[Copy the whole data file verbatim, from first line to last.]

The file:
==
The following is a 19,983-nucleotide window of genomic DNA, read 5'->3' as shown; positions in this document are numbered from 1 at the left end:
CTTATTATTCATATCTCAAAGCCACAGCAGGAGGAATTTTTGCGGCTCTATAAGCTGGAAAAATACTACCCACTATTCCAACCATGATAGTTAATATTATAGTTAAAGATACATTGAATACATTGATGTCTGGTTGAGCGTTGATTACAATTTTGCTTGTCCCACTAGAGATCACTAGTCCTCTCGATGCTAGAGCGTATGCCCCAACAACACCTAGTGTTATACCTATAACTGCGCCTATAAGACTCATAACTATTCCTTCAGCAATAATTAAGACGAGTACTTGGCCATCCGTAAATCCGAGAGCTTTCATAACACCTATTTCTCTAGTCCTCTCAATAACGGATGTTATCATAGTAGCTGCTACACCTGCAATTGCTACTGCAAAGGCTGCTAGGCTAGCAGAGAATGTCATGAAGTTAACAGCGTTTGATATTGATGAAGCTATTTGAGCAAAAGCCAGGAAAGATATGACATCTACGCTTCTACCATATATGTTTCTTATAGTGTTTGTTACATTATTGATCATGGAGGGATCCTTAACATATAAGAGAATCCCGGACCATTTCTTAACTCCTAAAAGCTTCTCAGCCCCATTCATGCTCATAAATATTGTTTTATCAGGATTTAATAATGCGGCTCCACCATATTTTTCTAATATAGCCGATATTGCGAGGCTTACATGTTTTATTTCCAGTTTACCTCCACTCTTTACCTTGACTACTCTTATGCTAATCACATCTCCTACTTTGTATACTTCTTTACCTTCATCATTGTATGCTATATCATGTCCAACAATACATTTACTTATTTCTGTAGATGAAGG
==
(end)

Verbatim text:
The following is a 19,983-nucleotide window of genomic DNA, read 5'->3' as shown; positions in this document are numbered from 1 at the left end:
CTTATTATTCATATCTCAAAGCCACAGCAGGAGGAATTTTTGCGGCTCTATAAGCTGGAAAAATACTACCCACTATTCCAACCATGATAGTTAATATTATAGTTAAAGATACATTGAATACATTGATGTCTGGTTGAGCGTTGATTACAATTTTGCTTGTCCCACTAGAGATCACTAGTCCTCTCGATGCTAGAGCGTATGCCCCAACAACACCTAGTGTTATACCTATAACTGCGCCTATAAGACTCATAACTATTCCTTCAGCAATAATTAAGACGAGTACTTGGCCATCCGTAAATCCGAGAGCTTTCATAACACCTATTTCTCTAGTCCTCTCAATAACGGATGTTATCATAGTAGCTGCTACACCTGCAATTGCTACTGCAAAGGCTGCTAGGCTAGCAGAGAATGTCATGAAGTTAACAGCGTTTGATATTGATGAAGCTATTTGAGCAAAAGCCAGGAAAGATATGACATCTACGCTTCTACCATATATGTTTCTTATAGTGTTTGTTACATTATTGATCATGGAGGGATCCTTAACATATAAGAGAATCCCGGACCATTTCTTAACTCCTAAAAGCTTCTCAGCCCCATTCATGCTCATAAATATTGTTTTATCAGGATTTAATAATGCGGCTCCACCATATTTTTCTAATATAGCCGATATTGCGAGGCTTACATGTTTTATTTCCAGTTTACCTCCACTCTTTACCTTGACTACTCTTATGCTAATCACATCTCCTACTTTGTATACTTCTTTACCTTCATCATTGTATGCTATATCATGTCCAACAATACATTTACTTATTTCTGTAGATGAAGG